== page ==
Microsoft’s Free OneNote Hints At Its Larger Strategy

Can’t say I’m not a fan. It’s pretty nifty. Just discovered the various templates on my PC. Still want to keep my customized keyboard, so I’ll stick to my Word for course notes. Not sure what I’ll use the OneNote for… maybe org notes, or the like.


This morning, Microsoft announced that it was making OneNote, its note-taking service that syncs across platforms, free. The PC app, the new Mac app, and a variety of small tools for the service are now available for anyone to use without cost. Paid upgrades and corporate sales as part of Office 365, however, still exist, and that may hint at Microsoft’s overall strategy for Office going forward.

Until today, Microsoft offered a mixed OneNote experience, with most people getting OneNote through their Office subscription or purchase, the free web app or through Microsoft’s free Metro app for Windows 8 and mobile apps for iOS, Android and Windows Phone.

Microsoft wants to drive OneDrive usage, an experience that is tied closely to OneNote. So the company lowered friction to entry by increasing its platform support in OneNote and by ending pricing questions. No matter where you want to use the service…

View original post 198 more words

Online community connects 3D printer owners with people who need prosthetic hands

Haha, this is awesome. Saw it done a year ago on YouTube.


Around the world, there are people who have lost all or part of their hand, or were born without one. There are also people and institutions with 3D printers. Pair the two, and you can print a custom mechanical hand for $20-150 — thousands less than the typical prosthetic.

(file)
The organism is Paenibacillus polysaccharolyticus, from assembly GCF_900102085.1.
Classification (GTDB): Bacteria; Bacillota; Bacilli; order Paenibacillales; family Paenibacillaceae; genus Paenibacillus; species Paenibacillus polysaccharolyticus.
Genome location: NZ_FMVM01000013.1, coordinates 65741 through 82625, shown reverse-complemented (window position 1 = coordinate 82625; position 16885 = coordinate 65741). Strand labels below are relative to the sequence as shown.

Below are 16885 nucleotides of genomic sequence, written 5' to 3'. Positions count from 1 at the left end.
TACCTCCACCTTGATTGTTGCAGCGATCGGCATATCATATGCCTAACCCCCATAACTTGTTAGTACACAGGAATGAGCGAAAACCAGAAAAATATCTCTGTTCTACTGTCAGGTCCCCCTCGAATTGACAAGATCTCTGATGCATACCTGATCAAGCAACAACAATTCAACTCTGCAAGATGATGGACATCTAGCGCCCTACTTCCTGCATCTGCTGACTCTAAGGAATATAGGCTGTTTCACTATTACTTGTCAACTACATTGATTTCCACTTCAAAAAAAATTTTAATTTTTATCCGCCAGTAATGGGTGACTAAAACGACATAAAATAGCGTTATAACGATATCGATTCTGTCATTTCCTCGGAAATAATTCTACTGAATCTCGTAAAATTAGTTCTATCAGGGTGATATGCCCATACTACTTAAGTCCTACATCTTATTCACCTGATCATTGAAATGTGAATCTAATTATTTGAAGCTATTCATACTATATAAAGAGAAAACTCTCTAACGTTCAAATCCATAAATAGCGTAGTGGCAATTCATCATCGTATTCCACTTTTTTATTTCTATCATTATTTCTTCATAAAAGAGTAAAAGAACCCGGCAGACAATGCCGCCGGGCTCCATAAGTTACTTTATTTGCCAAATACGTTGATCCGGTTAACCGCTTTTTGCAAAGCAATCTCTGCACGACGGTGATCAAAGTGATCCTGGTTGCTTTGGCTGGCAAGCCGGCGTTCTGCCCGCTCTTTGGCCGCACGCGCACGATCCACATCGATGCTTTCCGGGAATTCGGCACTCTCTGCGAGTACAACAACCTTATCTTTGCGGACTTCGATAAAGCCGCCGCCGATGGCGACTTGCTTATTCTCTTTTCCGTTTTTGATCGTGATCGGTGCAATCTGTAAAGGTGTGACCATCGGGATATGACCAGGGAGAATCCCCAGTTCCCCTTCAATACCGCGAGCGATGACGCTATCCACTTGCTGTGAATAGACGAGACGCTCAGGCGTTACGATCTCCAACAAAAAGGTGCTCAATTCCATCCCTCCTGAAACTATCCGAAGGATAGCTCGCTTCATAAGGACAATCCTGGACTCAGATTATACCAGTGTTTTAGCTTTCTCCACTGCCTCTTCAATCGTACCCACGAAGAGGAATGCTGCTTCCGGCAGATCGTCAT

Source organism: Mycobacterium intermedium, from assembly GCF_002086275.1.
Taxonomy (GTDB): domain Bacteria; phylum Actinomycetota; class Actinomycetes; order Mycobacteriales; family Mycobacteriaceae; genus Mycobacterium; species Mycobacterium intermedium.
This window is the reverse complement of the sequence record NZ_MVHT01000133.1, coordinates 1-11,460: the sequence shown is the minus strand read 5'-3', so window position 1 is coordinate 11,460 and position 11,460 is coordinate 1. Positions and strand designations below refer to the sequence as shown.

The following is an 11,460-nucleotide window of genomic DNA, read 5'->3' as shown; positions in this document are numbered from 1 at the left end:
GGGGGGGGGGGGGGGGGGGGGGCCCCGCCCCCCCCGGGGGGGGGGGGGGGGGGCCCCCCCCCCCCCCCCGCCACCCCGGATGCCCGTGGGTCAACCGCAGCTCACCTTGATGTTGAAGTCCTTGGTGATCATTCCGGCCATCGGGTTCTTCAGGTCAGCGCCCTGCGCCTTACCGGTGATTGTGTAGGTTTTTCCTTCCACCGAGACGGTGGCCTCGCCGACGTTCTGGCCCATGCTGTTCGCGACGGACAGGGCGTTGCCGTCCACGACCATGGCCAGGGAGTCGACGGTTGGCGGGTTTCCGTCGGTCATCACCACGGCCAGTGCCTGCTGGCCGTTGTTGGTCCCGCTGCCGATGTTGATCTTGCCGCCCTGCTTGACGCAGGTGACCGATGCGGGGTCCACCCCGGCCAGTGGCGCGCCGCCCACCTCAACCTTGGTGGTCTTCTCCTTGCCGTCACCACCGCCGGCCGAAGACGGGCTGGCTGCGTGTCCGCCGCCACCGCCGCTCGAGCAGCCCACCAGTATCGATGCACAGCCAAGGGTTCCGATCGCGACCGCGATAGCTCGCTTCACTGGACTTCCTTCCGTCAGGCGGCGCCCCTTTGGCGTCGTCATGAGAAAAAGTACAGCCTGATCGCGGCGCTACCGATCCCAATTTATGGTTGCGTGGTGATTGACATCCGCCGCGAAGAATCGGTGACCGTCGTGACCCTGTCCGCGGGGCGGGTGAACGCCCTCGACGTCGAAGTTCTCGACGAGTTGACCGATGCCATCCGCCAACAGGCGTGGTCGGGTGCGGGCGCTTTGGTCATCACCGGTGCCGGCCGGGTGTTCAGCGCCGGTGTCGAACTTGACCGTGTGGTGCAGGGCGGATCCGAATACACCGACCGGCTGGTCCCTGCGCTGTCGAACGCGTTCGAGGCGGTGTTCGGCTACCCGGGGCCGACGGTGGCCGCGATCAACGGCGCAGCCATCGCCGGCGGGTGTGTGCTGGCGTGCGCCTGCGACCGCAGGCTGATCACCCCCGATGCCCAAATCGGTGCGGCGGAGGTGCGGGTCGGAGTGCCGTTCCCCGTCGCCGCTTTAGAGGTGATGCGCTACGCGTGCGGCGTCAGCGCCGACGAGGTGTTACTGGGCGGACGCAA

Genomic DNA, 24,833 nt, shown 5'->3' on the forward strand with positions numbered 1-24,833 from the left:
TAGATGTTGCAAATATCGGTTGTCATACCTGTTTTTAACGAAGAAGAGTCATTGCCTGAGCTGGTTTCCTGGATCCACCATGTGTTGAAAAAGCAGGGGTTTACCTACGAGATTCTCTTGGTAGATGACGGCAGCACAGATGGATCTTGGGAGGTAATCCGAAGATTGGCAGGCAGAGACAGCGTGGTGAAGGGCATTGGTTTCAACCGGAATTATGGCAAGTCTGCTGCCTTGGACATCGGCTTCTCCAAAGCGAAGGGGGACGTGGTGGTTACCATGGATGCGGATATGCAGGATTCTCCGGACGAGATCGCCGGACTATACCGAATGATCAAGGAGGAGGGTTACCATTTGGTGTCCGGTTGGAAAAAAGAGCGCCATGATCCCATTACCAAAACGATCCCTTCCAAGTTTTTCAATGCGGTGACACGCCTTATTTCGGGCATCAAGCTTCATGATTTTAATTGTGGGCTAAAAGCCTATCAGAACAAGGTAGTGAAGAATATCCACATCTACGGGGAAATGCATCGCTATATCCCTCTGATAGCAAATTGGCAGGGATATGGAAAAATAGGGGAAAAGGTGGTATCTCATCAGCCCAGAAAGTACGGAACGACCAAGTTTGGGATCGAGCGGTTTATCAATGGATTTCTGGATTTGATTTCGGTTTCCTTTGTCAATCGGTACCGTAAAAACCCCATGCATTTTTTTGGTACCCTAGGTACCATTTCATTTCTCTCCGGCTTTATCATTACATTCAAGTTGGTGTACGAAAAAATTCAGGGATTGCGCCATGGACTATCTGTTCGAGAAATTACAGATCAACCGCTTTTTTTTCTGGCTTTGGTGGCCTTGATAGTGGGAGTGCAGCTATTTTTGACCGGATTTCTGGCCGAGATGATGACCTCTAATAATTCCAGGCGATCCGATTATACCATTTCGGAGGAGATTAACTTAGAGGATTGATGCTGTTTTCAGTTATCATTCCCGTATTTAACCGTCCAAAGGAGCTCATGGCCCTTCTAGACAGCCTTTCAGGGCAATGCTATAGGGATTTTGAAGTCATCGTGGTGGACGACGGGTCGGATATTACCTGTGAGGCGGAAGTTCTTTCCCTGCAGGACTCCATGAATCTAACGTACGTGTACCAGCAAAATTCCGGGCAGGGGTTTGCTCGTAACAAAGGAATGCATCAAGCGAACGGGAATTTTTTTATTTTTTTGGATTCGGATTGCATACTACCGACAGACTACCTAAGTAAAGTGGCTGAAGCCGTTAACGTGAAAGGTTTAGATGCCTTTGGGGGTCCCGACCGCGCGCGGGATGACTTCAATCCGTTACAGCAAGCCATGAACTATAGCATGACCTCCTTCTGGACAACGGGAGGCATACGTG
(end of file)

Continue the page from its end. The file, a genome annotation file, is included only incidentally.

e-NABLE, which functions through a website, Facebook page and Google+ page, stepped up to connect the two after site founder Jon Schull came across work by American prop maker Ivan Owen, who made a metal mechanical hand for South African carpenter Richard Van As. Van As had lost four of his fingers in a carpentry accident.

Owen was then contacted by a mother whose 5-year-old son needed a hand. He again made a metal hand for the boy. But then he turned to 3D printing. MakerBot gave both Owen and Van As a 3D printer.

The pair developed…

View original post 191 more words

NSA Protest Day Drives More Than 200K Emails And Calls To Congress

And, yet another reason why I love the US. We can actually change the way out government functions. Long live old glory!


A planned day of protest against the NSA’s surveillance efforts called “The Day We Fight Back” got off to a strong start. So far, more than 69,000 phone calls have been placed to Congressional representatives, along with more than 140,000 emails as part of the effort. In-person protests are planned, as well, both in the United States and abroad.

The day’s work is also focused on pushing for the passage of the USA Freedom Act, which would curtail the NSA’s surveillance activities. For a quick primer on the USA Freedom Act, TechCrunch has you covered.

Today’s push is somewhat reminiscent of the Stop Online Piracy Act (SOPA) protests of two years ago, in which websites big and small blacked out their pages in anger against the proposed legislation. Sustained furor beat the bill back. As TechCrunch pointed out earlier today, while the public does appear to be making noticeable…

View original post 366 more words

Facebook’s Sandberg And Ebersman Say They’re Not Planning To Flood The News Feed With Ads

And, Ads, one of the main reasons I rarely check Facebook. Uhh, I long for days where society focuses less on money, and more on each other.


Judging from recent earnings reports, Facebook’s mobile ad strategy is paying off, but CFO David Ebersman said that doesn’t mean you’ll see an ever-increasing number of ads in your News Feed.